Saturday, April 19, 2014

Hiking Club: Wuqiao

 This week we took Hiking Club to a mountain behind Three Gorges Medical College. There we rendezvoused with Maivy's (another PCV) Hiking Club. Her club was to guide us around the mountain in their backyard. Collaboration on our secondary projects has been infinitely beneficial for our students and us PCVs. In a word, I just want to express how fortunate I am to be in a city with such great PCVs. 

Our bus crossing the Yangzi River into Wuqiao (Five Bridges). The bus ride from our college to TGMC is approximately 30 minutes. 

Walking the road to the mountain. This was our third hiking trip and on it we encountered the most difficult challenge of running a hiking club. In the morning there was a torrential rain.  

For the first half of the day I thought I was going to have to cancel our trip, but to my surprise, even with Wanzhou's tropical steam bath humidity, much of the water dried before noon. Carelessly, I had not fully realized this reality until the morning, but Hiking Club is entirely dependent on the weather. Weather gods are the worst contingency. With temperatures leveling at 105F and with 100% humidity in the summer, I will have to figure out a way to accommodate these conditions. 

 Stopping to test the rocks for bouldering. If there wasn't rainwater flowing though half of the holds there would be potential :)

Maivy (decked out in white) and students. Most of Maivy's students are studying to become nurses. 

 Cow under sky

I swear, this country has the most available antitheses in the world

 One benefit of the rain is that it clears the air pollution. Nature cleansing itself to unveil its own beauty . . . who knew Nature could be so romantic haha

 Cow family

 View of Wanzhou city from Wuqiao

Approaching the Yangzi River

 Asian camouflage ;)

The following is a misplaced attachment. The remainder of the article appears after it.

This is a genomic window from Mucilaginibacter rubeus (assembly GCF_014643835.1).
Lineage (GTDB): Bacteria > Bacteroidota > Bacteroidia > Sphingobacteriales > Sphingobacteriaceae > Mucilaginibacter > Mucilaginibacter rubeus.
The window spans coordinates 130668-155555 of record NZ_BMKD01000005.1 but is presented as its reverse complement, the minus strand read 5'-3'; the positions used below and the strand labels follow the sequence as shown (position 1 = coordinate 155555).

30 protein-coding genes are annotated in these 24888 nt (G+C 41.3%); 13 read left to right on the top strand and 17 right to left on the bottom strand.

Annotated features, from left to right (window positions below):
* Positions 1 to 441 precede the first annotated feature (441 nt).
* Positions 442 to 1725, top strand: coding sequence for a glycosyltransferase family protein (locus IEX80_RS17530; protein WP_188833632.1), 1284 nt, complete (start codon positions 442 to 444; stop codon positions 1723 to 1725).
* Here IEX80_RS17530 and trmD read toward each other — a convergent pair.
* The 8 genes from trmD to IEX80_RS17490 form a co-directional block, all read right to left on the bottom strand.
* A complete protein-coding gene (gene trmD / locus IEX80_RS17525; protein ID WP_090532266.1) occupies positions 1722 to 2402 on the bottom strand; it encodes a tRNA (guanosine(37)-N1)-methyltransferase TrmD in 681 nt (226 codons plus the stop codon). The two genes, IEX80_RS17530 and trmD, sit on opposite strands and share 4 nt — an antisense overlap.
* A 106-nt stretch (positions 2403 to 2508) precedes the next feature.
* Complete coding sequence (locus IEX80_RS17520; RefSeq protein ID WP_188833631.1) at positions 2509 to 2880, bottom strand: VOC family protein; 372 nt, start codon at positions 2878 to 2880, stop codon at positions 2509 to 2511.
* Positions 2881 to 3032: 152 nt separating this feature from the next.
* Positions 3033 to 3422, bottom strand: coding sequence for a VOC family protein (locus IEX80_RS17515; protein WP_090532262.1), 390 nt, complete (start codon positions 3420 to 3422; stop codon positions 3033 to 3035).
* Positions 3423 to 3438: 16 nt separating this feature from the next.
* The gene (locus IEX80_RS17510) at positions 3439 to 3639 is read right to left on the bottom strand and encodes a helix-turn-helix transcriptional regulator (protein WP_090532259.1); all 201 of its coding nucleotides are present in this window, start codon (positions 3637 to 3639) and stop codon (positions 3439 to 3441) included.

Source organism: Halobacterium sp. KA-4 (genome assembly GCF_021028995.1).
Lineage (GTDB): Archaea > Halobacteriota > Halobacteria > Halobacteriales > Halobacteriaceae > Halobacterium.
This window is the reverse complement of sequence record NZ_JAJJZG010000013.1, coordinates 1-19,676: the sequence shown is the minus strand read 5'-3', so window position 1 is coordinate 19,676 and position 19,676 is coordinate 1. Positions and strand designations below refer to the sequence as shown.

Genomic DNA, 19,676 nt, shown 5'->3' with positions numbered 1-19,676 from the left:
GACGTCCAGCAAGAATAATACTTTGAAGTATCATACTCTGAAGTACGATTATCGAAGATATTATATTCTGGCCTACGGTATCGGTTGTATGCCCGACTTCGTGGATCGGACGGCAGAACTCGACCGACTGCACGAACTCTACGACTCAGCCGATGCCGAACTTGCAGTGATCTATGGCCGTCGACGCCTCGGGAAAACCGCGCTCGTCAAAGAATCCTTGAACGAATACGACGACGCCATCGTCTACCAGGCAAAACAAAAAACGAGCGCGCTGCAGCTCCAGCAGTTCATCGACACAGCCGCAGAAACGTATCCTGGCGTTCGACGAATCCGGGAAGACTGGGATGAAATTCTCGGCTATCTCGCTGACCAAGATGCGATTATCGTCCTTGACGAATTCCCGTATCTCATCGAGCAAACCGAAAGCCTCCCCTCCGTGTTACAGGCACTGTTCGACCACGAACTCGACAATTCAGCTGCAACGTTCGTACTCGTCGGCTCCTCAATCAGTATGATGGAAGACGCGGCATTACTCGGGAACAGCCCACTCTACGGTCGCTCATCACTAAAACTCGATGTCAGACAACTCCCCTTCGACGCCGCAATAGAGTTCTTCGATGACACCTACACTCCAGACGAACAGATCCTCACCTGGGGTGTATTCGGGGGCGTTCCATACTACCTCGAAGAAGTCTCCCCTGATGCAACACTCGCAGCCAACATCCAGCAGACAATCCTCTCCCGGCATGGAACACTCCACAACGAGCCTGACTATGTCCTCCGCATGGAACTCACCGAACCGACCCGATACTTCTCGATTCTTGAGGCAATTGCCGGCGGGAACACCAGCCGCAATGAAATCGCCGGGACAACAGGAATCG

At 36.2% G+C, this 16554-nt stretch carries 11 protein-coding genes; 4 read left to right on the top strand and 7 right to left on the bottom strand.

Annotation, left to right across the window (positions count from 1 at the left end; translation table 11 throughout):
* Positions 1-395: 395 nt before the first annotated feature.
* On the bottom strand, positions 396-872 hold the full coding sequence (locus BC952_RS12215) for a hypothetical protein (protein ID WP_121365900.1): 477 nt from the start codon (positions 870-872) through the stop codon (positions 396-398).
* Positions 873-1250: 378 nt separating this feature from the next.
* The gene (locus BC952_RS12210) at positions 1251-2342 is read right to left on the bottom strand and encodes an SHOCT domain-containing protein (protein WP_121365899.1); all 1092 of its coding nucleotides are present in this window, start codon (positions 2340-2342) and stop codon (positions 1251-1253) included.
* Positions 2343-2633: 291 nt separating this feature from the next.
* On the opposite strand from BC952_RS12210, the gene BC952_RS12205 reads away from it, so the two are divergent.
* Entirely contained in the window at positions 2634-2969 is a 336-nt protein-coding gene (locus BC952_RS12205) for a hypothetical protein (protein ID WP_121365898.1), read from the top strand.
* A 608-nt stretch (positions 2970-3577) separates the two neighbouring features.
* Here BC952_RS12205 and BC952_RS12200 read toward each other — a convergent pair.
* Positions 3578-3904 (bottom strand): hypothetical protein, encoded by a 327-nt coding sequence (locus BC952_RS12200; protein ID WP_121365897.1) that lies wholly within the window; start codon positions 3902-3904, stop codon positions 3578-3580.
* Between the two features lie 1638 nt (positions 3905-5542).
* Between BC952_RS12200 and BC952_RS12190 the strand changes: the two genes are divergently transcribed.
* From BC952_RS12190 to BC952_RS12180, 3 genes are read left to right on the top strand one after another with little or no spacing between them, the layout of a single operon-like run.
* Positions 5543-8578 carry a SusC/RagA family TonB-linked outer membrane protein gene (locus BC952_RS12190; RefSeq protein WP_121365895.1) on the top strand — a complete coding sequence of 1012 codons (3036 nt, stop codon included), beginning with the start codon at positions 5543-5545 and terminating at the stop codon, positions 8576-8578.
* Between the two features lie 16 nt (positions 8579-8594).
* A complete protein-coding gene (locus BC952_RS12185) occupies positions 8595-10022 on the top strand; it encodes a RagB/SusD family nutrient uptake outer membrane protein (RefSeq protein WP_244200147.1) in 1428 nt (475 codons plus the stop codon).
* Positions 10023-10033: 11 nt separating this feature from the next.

Two thousand years ago the Sichuan/Chongqing region was called Yizhou and was known as the Kingdom of Shu. To most of the ancient Chinese this region was somewhat of a mystery. Getting to Yizhou by land or water was impossibly difficult. Before paved roads the craggy mountainous terrain made overland travel impermissible and the complex river systems daunting even for expert mariners. 

The revered scholar-emissary of Shu, Zhang Song, described the region to the emissary, Yang Xiu of Jingzhou (Hubei Province region) at a parley in 220 AD: "its area exceeds thirty thousand li [an ancient form of Chinese measurement, about a third of a mile]. Cocks crow and dogs bark everywhere, for the common folk are ceaselessly active. The fields are fertile and the soil productive, and neither flood nor drought plagues us. Thus, the state is wealthy and its people prosper, enjoying in due season the delights of music and song. No place under heaven can produce such mountains of goods." In my opinion, this description of the region is still accurate. 

Appropriately named, this region was called the Riverlands. In the picture below you can see the Yangzi river in its might. Larger than the US's Mississippi River, the Yangzi River is formed by collected runoff water from Tibetian/Qinghai glaciers in the far west and empties into the Pacific via Shanghai. 

 In the ancient times a slur for a person from Sichuan/Chongqing was 'river-rat.' In Chinese, the word  Shu is a homonym of the word for rat. 

 With Wanzhou being the second largest city in Chongqing Province, it is impossible for the city to be free from industry. Although Wanzhou's greatest source of economy comes through ports, we do have a surplus of chemical factories that sit in the north and south districts. The city has made efforts to place the factories behind mountains and tucked away in Yangzi River tributaries, but the air pollution is unavoidable 

Old men fishing at a pond. Despite the morning rain, Hiking Club trip #3 was a total success. Our students got to make new friends, new ground was explored, laughter, exercise, and most importantly a safe English speaking environment was provided for our students and used exhaustively. I can't yet tell what it is, but there is something truly good happening here. A huge thanks to Maivy and her students for hosting us. Come to Wanzhou and we will show you around. 

No comments:

Post a Comment